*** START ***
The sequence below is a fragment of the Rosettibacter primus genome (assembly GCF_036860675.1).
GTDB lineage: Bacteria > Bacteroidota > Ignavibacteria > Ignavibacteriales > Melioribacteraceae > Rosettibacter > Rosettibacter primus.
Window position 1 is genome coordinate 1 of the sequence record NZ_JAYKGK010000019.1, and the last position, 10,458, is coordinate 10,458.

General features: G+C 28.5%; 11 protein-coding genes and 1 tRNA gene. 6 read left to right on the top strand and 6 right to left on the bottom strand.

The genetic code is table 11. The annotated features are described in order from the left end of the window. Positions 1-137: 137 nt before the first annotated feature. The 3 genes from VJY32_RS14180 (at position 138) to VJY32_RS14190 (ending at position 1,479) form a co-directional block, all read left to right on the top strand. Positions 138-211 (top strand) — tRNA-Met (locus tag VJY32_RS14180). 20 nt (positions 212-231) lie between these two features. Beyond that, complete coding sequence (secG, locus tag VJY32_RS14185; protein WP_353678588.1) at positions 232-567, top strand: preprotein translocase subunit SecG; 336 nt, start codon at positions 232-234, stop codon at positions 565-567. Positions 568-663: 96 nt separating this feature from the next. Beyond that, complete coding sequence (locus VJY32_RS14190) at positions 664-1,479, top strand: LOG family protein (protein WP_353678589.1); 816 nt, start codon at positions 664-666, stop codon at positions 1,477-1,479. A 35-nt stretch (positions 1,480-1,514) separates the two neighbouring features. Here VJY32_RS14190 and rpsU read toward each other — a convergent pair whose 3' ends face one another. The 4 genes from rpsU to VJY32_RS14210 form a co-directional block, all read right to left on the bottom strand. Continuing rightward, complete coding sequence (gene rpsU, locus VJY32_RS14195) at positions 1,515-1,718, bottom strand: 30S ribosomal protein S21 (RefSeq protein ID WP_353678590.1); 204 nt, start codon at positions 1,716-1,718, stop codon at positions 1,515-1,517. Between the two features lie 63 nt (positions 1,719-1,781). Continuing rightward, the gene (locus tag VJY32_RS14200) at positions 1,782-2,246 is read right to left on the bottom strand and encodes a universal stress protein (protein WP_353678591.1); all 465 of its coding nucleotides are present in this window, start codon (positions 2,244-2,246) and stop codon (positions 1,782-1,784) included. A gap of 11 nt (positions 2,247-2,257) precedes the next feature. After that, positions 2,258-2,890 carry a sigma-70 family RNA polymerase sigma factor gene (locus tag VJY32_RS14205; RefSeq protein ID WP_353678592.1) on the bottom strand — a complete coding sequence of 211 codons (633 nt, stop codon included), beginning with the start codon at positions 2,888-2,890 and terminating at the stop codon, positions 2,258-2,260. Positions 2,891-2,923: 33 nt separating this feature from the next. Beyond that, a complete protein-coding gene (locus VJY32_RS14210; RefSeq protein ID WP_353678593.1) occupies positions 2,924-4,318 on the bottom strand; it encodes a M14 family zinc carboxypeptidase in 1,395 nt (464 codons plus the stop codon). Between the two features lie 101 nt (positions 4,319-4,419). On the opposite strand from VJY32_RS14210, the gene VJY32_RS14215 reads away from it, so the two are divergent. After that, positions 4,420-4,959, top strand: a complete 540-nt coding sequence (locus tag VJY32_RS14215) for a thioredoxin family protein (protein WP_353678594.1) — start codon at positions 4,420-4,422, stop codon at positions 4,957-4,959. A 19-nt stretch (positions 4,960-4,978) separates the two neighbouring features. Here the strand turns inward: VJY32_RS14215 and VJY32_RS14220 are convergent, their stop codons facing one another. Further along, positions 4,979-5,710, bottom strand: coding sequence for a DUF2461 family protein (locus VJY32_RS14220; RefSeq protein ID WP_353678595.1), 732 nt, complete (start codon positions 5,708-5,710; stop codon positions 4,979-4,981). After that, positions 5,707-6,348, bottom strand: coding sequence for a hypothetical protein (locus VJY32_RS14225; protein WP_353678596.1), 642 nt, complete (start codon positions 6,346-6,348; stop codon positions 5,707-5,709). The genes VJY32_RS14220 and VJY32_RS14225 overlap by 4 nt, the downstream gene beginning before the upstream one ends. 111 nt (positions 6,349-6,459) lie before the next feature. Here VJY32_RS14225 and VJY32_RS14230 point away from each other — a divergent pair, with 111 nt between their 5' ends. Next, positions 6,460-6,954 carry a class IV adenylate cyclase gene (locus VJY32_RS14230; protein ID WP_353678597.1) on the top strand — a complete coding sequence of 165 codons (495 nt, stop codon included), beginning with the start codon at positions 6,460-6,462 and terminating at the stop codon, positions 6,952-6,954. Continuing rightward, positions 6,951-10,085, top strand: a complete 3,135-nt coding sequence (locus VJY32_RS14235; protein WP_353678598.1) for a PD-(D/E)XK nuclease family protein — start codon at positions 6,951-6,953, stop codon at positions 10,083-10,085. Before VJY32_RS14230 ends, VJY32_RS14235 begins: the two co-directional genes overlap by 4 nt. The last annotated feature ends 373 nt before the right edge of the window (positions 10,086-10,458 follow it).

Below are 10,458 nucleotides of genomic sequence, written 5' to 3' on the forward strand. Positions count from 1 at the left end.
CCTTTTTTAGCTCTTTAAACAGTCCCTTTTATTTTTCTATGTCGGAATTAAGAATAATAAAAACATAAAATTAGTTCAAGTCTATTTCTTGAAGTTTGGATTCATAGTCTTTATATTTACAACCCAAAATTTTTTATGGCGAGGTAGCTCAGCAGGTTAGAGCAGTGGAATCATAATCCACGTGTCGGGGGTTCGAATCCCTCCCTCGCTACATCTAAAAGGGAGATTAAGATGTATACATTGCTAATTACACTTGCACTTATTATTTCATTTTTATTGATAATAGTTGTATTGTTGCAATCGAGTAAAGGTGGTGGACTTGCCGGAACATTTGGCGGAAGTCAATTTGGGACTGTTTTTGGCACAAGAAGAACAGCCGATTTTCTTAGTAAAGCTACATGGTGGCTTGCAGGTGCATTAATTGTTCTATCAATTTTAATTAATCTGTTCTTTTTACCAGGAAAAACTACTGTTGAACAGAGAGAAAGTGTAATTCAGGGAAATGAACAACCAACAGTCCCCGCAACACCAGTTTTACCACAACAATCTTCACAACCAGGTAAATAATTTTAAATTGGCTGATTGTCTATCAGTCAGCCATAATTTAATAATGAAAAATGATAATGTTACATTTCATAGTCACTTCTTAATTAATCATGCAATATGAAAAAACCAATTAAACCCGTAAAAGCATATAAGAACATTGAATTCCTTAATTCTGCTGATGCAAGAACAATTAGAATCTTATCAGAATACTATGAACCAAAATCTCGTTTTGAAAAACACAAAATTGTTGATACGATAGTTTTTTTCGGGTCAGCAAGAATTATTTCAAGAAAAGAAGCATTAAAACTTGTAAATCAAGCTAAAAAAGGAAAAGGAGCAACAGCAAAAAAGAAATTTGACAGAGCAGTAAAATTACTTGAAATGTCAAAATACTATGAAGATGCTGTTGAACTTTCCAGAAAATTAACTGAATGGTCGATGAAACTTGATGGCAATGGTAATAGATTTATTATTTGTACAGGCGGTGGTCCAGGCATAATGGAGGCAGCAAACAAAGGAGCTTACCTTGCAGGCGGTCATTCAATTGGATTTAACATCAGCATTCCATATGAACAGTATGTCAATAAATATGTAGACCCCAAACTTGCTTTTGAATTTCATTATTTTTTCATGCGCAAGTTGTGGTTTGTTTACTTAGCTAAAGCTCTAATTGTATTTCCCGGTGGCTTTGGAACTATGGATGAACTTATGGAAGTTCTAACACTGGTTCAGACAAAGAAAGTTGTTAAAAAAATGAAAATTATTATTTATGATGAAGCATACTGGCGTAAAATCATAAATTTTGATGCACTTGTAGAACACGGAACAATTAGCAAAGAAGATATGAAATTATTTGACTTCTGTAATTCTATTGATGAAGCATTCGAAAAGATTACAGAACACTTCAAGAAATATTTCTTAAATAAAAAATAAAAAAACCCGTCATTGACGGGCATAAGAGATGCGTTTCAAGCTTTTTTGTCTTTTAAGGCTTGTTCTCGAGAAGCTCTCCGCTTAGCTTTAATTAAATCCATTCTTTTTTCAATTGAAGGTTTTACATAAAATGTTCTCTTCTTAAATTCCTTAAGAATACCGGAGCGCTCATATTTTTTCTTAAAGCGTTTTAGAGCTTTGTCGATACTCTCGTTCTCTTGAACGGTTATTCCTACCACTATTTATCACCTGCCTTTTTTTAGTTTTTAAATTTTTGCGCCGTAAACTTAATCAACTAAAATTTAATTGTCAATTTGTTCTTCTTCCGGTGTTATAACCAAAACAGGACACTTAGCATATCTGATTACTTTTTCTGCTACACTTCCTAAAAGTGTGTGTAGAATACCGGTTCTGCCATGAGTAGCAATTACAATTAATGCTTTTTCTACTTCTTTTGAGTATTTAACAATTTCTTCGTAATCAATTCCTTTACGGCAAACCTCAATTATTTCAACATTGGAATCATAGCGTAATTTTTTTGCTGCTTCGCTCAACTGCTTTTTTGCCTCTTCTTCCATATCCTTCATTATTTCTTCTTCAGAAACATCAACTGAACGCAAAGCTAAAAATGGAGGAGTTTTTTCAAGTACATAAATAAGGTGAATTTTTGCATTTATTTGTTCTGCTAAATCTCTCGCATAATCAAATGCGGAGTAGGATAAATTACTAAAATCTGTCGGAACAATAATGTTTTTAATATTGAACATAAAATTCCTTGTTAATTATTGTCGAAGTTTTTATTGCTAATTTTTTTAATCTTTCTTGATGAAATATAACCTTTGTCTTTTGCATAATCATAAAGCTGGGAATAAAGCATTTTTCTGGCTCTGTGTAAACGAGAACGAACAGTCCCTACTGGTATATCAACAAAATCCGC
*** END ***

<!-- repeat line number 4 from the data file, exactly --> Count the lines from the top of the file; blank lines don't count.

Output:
General features: G+C 28.5%; 11 protein-coding genes and 1 tRNA gene. 6 read left to right on the top strand and 6 right to left on the bottom strand.